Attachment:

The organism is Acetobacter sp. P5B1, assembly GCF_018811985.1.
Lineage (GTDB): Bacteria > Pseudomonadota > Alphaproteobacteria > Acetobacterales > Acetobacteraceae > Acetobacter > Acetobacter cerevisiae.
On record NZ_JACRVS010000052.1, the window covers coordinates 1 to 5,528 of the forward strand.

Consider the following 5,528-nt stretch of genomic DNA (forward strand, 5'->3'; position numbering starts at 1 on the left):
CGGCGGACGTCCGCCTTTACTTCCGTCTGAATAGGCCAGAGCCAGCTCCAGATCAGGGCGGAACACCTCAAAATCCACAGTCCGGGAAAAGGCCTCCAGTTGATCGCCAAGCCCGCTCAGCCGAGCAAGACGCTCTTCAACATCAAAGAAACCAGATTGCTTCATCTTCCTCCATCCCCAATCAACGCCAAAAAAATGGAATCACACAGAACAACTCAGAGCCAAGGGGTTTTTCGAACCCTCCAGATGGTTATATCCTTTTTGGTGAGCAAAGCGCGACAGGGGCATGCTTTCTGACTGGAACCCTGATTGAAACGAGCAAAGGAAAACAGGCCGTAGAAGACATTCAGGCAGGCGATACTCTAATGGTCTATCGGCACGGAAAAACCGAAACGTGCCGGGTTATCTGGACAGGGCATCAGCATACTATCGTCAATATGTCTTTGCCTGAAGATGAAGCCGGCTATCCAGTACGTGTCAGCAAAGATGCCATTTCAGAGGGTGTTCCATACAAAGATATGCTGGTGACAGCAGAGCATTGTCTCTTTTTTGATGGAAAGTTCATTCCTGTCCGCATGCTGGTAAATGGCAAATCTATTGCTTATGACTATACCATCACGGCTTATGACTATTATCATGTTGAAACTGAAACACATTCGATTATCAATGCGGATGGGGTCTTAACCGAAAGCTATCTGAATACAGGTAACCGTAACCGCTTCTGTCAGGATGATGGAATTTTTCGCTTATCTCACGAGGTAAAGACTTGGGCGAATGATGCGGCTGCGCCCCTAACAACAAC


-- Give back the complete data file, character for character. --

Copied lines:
The organism is Acetobacter sp. P5B1, assembly GCF_018811985.1.
Lineage (GTDB): Bacteria > Pseudomonadota > Alphaproteobacteria > Acetobacterales > Acetobacteraceae > Acetobacter > Acetobacter cerevisiae.
On record NZ_JACRVS010000052.1, the window covers coordinates 1 to 5,528 of the forward strand.

Consider the following 5,528-nt stretch of genomic DNA (forward strand, 5'->3'; position numbering starts at 1 on the left):
CGGCGGACGTCCGCCTTTACTTCCGTCTGAATAGGCCAGAGCCAGCTCCAGATCAGGGCGGAACACCTCAAAATCCACAGTCCGGGAAAAGGCCTCCAGTTGATCGCCAAGCCCGCTCAGCCGAGCAAGACGCTCTTCAACATCAAAGAAACCAGATTGCTTCATCTTCCTCCATCCCCAATCAACGCCAAAAAAATGGAATCACACAGAACAACTCAGAGCCAAGGGGTTTTTCGAACCCTCCAGATGGTTATATCCTTTTTGGTGAGCAAAGCGCGACAGGGGCATGCTTTCTGACTGGAACCCTGATTGAAACGAGCAAAGGAAAACAGGCCGTAGAAGACATTCAGGCAGGCGATACTCTAATGGTCTATCGGCACGGAAAAACCGAAACGTGCCGGGTTATCTGGACAGGGCATCAGCATACTATCGTCAATATGTCTTTGCCTGAAGATGAAGCCGGCTATCCAGTACGTGTCAGCAAAGATGCCATTTCAGAGGGTGTTCCATACAAAGATATGCTGGTGACAGCAGAGCATTGTCTCTTTTTTGATGGAAAGTTCATTCCTGTCCGCATGCTGGTAAATGGCAAATCTATTGCTTATGACTATACCATCACGGCTTATGACTATTATCATGTTGAAACTGAAACACATTCGATTATCAATGCGGATGGGGTCTTAACCGAAAGCTATCTGAATACAGGTAACCGTAACCGCTTCTGTCAGGATGATGGAATTTTTCGCTTATCTCACGAGGTAAAGACTTGGGCGAATGATGCGGCTGCGCCCCTAACAACAAC